Not long after we started work on killing tallow trees we ran into a Loyola University biology professor on the refuge that has an on-going twenty-year research project there. He told us if we only killed off the tallow trees along the shoreline where we wanted to plant irises the area would just be reseeded by nearby tallow trees we didn't kill. He said we needed to kill off all of the tallow trees in the boardwalk area. "I've seen other groups come and go killing tallow trees, but the tallow trees always come back," he warned us. 

This little tidbit of motivational talk got the crew to agree on expanding our goal by killing all of the tallow trees in the boardwalk area and resolving to come back each year to address tallow trees trying to get reestablished.

A pure stand of Chinese tallow trees canopied over this area of the Bayou Sauvage refuge and successfully shaded out native trees attempting to grow. As more of these areas were discovered it became apparent that a reforestation effort would be needed once the tallow trees were killed off.

We also bumped into the staff biologist while working at the refuge. He shared with us that to make our project a success we needed to plant native trees in any areas where dense stands of Chinese tallow trees were killed off. We would need to plant a desirable native tree in these areas since the tallows had long ago shaded and killed off all of the native trees that tried to get established among them. 

"If you don't, the newly-opened areas will just grow back as a new tallow tree forest from birds bringing seeds in," he stated in a very serious tone. He also broke the news to us that the refuge did not have the money or staff to order or plant these new trees. He then hopped into his pickup truck and drove off. After this little tidbit of motivational talk, the crew agreed to expand our goal to include replanting native trees in all of the areas where we were going to kill off the tallow trees.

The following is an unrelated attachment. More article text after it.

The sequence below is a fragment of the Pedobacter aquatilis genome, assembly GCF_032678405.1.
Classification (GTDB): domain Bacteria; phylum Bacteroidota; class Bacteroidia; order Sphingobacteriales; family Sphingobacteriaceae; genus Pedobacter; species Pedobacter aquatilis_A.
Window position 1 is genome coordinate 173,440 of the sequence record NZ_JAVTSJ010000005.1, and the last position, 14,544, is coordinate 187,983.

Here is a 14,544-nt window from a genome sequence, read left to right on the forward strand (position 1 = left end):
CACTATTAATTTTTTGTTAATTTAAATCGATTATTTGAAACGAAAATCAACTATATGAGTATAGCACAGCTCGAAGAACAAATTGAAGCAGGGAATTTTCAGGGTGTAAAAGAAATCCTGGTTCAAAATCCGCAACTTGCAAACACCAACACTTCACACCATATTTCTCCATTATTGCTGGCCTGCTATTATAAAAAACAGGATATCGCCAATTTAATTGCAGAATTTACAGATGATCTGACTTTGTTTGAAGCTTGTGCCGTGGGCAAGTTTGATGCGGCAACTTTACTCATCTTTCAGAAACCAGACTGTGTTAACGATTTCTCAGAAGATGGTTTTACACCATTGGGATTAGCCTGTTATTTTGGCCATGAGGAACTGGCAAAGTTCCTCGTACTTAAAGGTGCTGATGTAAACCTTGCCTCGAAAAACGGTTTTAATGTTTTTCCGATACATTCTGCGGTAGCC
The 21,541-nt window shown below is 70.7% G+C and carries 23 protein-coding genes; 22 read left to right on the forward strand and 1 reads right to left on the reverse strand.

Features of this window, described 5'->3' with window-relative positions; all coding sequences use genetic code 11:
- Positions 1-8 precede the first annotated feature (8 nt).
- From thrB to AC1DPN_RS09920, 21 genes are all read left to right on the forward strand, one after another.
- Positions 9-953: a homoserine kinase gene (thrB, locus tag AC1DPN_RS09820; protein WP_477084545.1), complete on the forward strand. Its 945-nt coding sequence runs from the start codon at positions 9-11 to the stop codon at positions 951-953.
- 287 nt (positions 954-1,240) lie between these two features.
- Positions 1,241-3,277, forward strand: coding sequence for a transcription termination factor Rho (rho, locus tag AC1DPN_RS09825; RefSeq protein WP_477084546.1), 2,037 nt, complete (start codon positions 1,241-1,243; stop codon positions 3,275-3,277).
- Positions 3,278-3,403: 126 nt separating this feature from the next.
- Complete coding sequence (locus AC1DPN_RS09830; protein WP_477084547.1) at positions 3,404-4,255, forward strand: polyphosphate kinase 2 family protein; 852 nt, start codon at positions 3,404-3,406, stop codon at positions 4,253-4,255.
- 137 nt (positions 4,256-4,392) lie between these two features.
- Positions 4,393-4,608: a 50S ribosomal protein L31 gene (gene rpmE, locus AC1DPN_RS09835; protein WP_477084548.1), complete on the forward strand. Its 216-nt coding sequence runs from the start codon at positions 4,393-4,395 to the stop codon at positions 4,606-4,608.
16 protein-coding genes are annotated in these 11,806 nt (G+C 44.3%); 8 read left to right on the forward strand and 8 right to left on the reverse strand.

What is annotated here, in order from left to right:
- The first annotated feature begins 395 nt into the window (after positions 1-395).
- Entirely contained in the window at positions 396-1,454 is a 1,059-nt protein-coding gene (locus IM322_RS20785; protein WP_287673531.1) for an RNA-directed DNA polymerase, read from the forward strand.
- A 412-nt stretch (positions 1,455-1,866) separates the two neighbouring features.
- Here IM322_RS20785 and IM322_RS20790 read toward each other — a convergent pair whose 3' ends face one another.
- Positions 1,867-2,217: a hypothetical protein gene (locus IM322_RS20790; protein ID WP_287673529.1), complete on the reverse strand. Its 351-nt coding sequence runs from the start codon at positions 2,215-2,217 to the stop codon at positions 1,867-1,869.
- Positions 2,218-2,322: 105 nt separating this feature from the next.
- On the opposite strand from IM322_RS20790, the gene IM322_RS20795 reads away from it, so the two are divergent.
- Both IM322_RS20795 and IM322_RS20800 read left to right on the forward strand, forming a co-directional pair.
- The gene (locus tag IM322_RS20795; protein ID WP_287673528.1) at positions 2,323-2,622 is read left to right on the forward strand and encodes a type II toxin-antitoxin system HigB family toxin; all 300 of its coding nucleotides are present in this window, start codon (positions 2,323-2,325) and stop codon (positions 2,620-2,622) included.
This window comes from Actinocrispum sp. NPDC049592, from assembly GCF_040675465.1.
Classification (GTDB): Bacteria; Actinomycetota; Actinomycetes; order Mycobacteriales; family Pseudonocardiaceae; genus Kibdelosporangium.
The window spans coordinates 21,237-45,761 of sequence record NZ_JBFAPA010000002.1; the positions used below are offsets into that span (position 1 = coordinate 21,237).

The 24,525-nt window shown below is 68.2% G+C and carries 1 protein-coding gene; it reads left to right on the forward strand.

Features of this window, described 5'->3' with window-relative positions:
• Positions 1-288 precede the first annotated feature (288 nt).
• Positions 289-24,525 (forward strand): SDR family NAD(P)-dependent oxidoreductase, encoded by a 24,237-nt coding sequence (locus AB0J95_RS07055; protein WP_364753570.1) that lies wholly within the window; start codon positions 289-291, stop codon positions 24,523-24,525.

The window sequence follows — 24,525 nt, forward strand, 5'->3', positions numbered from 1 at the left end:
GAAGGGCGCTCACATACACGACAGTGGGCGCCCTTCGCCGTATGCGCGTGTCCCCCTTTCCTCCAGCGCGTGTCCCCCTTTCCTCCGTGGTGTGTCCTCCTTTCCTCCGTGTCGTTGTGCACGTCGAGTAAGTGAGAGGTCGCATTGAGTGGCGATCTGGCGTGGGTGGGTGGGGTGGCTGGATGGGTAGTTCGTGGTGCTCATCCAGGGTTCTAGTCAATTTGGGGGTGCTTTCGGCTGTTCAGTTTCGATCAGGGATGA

After working for months, our little crew had killed off around 4,000 Chinese tallow trees. Now at the end of October, we were eager to begin the next phase of this moving-target project. I approached our friends at Common Ground Relief, a local non-profit involved in marsh restoration projects using out of state college student volunteers. They agreed to donate hundreds of one and three gallon pots containing live oaks and cypress trees from their Wetlands Nursery. Many of these trees were outgrowing their containers due to COVID-19 causing college student volunteers to be unavailable the last two years to plant them in their restoration projects.

Common Ground Relief told me that they needed to find a home for the trees quickly because an order of smaller trees was scheduled to arrive in a couple of months. I asked if they would like to become a partner in the reforestation portion of the project and provide some volunteers to plant their trees and our irises. Thankfully they agreed.

Most of the trees that were planted at the Bayou Sauvage refuge during the project were donated by LICI's partner in the project, Common Ground Relief. The co-director of Common Ground Relief, Charlotte Clarke, is seen in the center of the photo among volunteers from AmeriCorps as they collect trees for that day's planting at the Bayou Sauvage Refuge. Charlotte was responsible for the donation from Common Ground Relief.

The effort to replant areas of the refuge involved many volunteers that did not actually plant any of the trees. The potted trees used in the plantings had been growing at the Common Ground Relief's Wetlands Nursery in New Orleans for the last two to three years. They have required huge amounts of time and energy from Common Ground Relief's staff and local volunteers to plant trees into containers, keep them watered, and pull weeds from the pots twice each year.

Volunteers from Tulane University are shown loading some potted cypress trees being donated by Common Ground Relief onto my trailer to be delivered to the Bayou Sauvage refuge.

To get the collaboration going, Common Ground Relief donated over 300 three-gallon potted live oak trees and a total of 400 one and three-gallon bald cypress trees from the Wetlands Nursery in early November. They also ordered and donated 200 live oak, 400 cypress and 50 American elm bare-root seedlings for the project and then donated 50 additional bare-root cypress seedlings from their nursery. The US Fish & Wildlife Service also donated a total of 500 other types of oak and green ash tree seedlings that were left over from a tree planting at another refuge.

Volunteers planting trees where the Chinese tallow trees had been killed off earlier in the year. 

I organized multiple events between early December 2021 and mid-January 2022 to plant the trees. These events involved eight to 17 volunteers planting the potted trees and bare-root tree seedlings. The every Monday morning work crew switched gears from eradicating Chinese tallow trees to planting the new trees from early November 2021 until February 17, 2022, when the last trees were planted.